By Tony Attwood
Here’s the first division league table for the end of 1932…
|7||West Bromwich Albion||22||12||2||8||45||36||1.25||26|
But there was one other little nicety for the supporters of Arsenal, apart from being five clear at the top of the league, as they came to Highbury, for they were able to inspect the new maps at Underground stations. For in January 1933 not long after the old Highbury Hill station had been renamed Arsenal, the new underground map came out. This one replaced the curling lines that approximated to the actual route of the trains, with the new diagrammatic straight line approach designed by Harry Beck. And there was the underground station “Arsenal” plain for all to see. The only underground station named after a football club.
And indeed excitement there was in the air as on 2 January Arsenal played away to one of their two rivals in the league – Sheffield Wednesday. Although the score was held at 1-1 at half time, the end result was certainly not what Arsenal wanted – a 3-2 defeat. Jack got the goal in the first half and Bastin scored a penalty in the second, but it was not enough.
With Villa not playing the Wednesday took over in second position – still three points and a lot of goals behind Arsenal, but it was felt to be an ominous sign.
There was however a certain consolation for Arsenal, for although this was an away defeat, it was only the second such in the whole season. While most clubs had a considerably inferior away form when compared to their home performances, Arsenal, as they had in their title winning season, were picking up points as easily away from home as at home. Indeed it was the failure to do this in 1931/2 that cost them the league.
Here are the home and away records after the 2 January games for the top teams, showing the goal average and points for home and away added together.
Arsenal then had another away game on 7 January, this time at Sunderland who before the game were in 8th. And here Arsenal were actually ahead at half time, 2-1, but again by the final whistle were down 2-3. Lambert came back in for Coleman at centre forward and duly obliged with two goals, but it was not enough.
Thus the question was raised: had teams finally worked out how to play against Arsenal’s high speed counter attacking style with that very quick pass out of the defence through the half backs on onto the forward line? Maybe finally they had.
However Sheffield Wednesday were unable to take advantage of another Arsenal slip, drawing 0-0 at home to Derby. Villa on the other hand made up ground a little with a 1-0 away win at Bolton, leaving Arsenal still on top but only by two points, and Villa three points behind with a game in hand.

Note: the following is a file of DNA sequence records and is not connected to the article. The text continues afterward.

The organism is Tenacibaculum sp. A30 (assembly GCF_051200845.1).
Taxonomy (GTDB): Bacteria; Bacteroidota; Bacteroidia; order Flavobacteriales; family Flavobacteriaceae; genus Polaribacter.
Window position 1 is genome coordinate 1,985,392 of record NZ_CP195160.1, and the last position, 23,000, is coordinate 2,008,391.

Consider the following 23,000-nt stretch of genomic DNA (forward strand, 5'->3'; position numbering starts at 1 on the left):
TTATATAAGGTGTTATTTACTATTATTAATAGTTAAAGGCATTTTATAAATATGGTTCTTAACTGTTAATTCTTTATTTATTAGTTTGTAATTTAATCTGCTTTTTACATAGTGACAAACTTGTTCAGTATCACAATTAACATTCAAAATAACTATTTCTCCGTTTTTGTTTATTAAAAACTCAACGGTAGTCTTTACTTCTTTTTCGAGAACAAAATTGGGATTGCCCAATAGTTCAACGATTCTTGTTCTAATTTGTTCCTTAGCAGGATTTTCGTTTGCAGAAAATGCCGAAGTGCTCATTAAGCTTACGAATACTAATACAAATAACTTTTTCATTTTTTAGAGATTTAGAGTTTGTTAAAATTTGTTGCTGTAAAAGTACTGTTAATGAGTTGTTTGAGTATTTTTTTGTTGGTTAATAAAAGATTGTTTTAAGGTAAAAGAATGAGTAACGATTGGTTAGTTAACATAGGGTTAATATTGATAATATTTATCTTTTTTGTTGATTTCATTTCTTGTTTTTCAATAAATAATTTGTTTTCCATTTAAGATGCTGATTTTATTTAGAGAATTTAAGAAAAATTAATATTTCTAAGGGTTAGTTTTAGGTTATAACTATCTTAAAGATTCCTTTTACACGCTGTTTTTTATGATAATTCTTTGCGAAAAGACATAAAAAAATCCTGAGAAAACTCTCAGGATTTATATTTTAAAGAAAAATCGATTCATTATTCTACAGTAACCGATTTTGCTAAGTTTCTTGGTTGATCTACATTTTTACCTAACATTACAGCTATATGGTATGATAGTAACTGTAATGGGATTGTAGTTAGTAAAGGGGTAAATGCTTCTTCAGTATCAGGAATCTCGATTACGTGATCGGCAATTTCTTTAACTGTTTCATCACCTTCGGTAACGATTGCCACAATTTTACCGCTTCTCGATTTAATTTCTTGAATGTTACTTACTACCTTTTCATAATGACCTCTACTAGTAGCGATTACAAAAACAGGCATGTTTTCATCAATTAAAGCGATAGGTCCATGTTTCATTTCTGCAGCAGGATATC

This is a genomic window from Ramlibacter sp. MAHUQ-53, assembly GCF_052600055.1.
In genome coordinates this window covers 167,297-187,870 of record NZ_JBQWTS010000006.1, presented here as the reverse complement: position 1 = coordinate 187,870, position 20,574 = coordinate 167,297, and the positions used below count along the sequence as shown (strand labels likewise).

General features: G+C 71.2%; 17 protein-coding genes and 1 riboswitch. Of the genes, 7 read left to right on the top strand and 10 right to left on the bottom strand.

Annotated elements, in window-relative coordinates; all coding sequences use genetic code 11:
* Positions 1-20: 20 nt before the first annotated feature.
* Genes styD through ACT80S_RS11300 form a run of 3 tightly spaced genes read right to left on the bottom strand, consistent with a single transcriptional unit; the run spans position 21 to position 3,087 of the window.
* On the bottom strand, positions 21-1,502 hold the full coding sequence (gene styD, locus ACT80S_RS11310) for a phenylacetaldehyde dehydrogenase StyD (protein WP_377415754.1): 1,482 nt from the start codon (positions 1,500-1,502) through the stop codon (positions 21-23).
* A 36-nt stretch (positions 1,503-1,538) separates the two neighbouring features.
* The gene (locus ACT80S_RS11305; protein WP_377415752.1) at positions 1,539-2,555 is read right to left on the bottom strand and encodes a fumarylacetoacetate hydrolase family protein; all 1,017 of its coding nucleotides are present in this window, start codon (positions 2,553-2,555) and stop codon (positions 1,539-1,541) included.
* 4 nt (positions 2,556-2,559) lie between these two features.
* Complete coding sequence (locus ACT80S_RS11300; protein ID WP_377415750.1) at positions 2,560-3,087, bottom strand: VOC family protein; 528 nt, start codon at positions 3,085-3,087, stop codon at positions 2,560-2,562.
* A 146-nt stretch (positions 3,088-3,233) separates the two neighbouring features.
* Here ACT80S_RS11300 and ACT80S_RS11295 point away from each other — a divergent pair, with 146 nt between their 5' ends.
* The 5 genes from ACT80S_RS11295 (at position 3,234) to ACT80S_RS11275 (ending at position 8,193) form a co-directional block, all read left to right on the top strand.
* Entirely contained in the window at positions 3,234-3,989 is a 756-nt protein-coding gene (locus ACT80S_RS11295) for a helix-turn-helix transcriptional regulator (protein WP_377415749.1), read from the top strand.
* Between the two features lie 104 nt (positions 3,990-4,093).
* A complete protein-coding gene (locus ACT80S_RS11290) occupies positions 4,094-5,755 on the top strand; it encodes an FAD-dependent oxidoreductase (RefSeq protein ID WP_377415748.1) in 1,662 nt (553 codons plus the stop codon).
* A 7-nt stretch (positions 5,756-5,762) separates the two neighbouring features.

And now we had a break for the traditional 3rd round of the FA Cup, and it contained what is said to be one of the biggest upsets of all time: Walsall 2 Arsenal 0 on 14 January 1933. You can read more about the game via that link and for the subsequent impact see also here.
However there are a few key facts that are generally ignored when the result is mentioned (usually rather boringly by the press each time Arsenal get drawn against Walsall in the FA Cup or the League Cup).
The first simple fact is that Arsenal, who were top of the league and who had been scoring so freely through the season, had just lost two tough away games in a row, and Chapman decided to rest a significant number of players. But some of the players he tried out as replacements were very inexperienced, and certainly not prepared for the ground or the atmosphere that they had to play in. There were reports and pictures suggesting that the overcrowding was so great that the hostile crowd were on the touchline and sometimes even on the pitch.
It was 0-0 at half time, but as everyone knows, Arsenal lost. But what is not normally mentioned at all is that another result on the same day pitched second place Sheffield Wednesday at home against Chesterfield, also of the Third Division North, like Walsall. That one ended 2-2. And again, also on that day we had Gateshead (again Third Division North) 1 Manchester City 1. Aston Villa drew 2-2 with Bradford City.
In the replays most of the big teams got through except we had Chesterfield 4 Sheffield Wednesday 2 – which given that Sheffield Wednesday had, in the five seasons up to this round of games, won the league twice and come third three times – a far better run of results than Arsenal.
My point is that yes this was a shock, but the mythologising of it has failed to take into account the fact that shocks like this happened every year at this time – and within the context of 1933, the knocking out of Sheffield Wednesday was actually a bigger shock than the Arsenal result.
At the time these stories made the papers, because the press were then able to turn it into a human interest story rather than trying to say anything intelligent about football, but at that moment in history, the Wednesday story was the big news.